"Suddenly those students realized they could make a difference in what was going on in the environment. Their voices could be heard," says Thomas, a New Country School adviser. There are no "teachers" at this school; adviser better reflects its teacher-student dynamic. A teacher's role there is to guide students to act as leaders, to think for themselves, and to follow their interests. Indeed, four years later, some of the same students are still working on the frog project — testing water quality, working with the U.S. Environmental Protection Agency, and giving lectures around the country.
Deborah Lott, former principal of the Arlington Renaissance Academy, a small charter in Texas, has a vivid memory of her own: the blustery day in March 1999 that her 45 charter high school students, shivering in their unheated makeshift classroom, finally received their shipment of tables and chairs. The furniture arrived just in time for the students to take the Texas Assessment of Academic Skills (T.A.A.S.), the state's minimum basic-skills test required for high school graduation.
Within two months the school would move out of the 10 by 20 office space that served as a classroom — the sixth move that school year — and be shut down by the state, its students set adrift. Improper monitoring, misuse of funds, confusion over the geographic area covered by the charter — the reasons for its failure are unclear. Whatever the reasons, nothing can make up for the interruption in education for the kids involved.
Both Thomas and Lott, dedicated to improving education in their communities, are parts of the growing segment of public school educators who have spearheaded and supported charter schools — with mixed results. Since the first charter school, the City Academy, in St. Paul, Minnesota, opened in 1992, the number of charters has expanded rapidly, exploding by a staggering 48 percent in the past year alone. Currently, there are 1,680 charter schools serving some 350,000 students. They have become America's backyard greenhouses of pedagogical experimentation and innovation, as well as local ideological battlegrounds.
Schools That Make the Rules
Publicly funded but independently run, charter schools are started by groups or individuals in a community — often parents or teachers — and can set their own educational agendas and goals. Although laws vary widely among the 31 states (and the District of Columbia) in which they operate, charter schools are generally granted a degree of autonomy from the local school district and freedom from certain rules and regulations. Deviations from the norm may involve curriculum, physical facilities, and organizational structure — in fact, anything but health and safety — in exchange for greater accountability. Schools that fail to measure up are at risk of a shutdown by state departments of education.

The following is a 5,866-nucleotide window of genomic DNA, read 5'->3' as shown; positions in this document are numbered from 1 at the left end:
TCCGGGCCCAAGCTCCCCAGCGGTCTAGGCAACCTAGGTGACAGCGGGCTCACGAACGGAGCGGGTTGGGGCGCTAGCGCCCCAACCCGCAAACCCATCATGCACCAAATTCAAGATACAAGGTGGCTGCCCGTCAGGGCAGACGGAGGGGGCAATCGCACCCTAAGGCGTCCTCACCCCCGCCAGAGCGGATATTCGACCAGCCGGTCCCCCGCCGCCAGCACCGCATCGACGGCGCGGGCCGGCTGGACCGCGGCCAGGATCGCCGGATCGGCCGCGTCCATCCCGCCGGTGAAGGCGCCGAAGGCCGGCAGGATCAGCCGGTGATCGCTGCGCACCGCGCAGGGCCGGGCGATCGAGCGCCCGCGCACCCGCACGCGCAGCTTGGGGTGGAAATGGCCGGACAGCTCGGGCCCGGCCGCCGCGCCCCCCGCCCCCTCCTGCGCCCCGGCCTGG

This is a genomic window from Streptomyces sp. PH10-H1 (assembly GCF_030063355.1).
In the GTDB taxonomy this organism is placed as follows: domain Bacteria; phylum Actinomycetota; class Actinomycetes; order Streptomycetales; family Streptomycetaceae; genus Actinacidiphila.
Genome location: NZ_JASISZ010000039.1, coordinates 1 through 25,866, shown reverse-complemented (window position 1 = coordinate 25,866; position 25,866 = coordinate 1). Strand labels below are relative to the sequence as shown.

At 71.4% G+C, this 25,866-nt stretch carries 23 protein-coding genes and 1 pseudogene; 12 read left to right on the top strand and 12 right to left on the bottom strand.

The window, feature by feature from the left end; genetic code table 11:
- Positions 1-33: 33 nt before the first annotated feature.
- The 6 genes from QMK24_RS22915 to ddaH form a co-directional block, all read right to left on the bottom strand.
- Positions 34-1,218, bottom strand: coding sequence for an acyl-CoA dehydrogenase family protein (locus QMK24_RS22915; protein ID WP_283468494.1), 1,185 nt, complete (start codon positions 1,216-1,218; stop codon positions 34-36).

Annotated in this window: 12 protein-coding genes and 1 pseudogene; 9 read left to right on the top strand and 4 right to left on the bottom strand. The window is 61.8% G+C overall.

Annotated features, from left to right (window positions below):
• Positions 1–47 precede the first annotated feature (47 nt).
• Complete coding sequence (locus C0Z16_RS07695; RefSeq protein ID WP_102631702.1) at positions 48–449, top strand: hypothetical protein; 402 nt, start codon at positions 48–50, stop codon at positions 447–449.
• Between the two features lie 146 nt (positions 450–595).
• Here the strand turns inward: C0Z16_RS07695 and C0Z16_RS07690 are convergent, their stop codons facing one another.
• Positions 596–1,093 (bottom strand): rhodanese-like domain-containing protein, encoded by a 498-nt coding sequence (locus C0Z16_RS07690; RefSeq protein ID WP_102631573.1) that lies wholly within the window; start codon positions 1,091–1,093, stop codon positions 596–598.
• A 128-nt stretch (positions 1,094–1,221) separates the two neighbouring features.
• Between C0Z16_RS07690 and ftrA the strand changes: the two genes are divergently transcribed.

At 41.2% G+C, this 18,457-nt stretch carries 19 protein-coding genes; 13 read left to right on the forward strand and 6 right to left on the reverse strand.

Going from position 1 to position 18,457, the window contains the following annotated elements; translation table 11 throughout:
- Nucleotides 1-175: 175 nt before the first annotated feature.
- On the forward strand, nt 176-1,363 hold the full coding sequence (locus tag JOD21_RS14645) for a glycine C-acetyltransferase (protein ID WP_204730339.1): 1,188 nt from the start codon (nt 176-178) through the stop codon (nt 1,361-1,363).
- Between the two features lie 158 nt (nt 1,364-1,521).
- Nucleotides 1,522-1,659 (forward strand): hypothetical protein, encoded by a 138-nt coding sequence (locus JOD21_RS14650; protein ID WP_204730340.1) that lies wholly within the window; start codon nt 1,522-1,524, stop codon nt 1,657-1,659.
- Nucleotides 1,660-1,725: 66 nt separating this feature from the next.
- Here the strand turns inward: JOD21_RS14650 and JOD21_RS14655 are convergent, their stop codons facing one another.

Notwithstanding the risks, more states are passing or expanding charter school laws every year. Proponents point to success stories which suggest that charter schools, with their greater autonomy, site-based management, and increased parental involvement, can effect reduced class size, lower costs, and improved student performance, especially in urban areas. Says Mary Kayne Heinze, the Center for Education Reform's director of media relations: "Charter schools have various ways of reaching children and serving those who have not been served by the traditional schools."
Charter school advocates share a simple desire: to break the rules and make up new and improved ones. Says Theodore Sizer, Ph.D., progressive-education reformer and founder of the Coalition of Essential Schools, "What I'm for is not so much charter schools but new schools, and charter laws are just one of many kinds of mechanisms for new schools. There's nothing magic about chartering. What's magic is the commitment of various important groups to take some risks on behalf of kids."
These risks may entail throwing out conventional assumptions, such as what a "classroom" is, what a teacher does, and what a lesson should consist of. For example, in the Minnesota New Country School, learning is project-based, which means that students follow their interests and work together in groups for a common purpose, as in the deformed-frogs research. Youngsters consult specialists among the staff and in the community, a practice that extends the learning experience beyond school walls. The MNCS doesn't even look like a school. Students sit at desks arranged in clusters, with a computer in the center of each group, in a large, open, gymnasium-sized space.
The Dangers of Freedom
The recent exponential growth of charter schools is surely spurred in part by mostly anecdotal evidence. But there may be problems — one being accountability.
Charter schools are to be monitored by the state. But, according to the American Federation of Teachers' Joan Buckley, associate director of the Educational Issues Department, "very few states have good oversight provisions or programs in place." That may explain why it took until last spring for the state of Texas to do anything about the Arlington Renaissance Academy's lack of desks, chairs, and heat. With 145 state charter schools, the Texas Education Authority has a staff of four to oversee and monitor them all.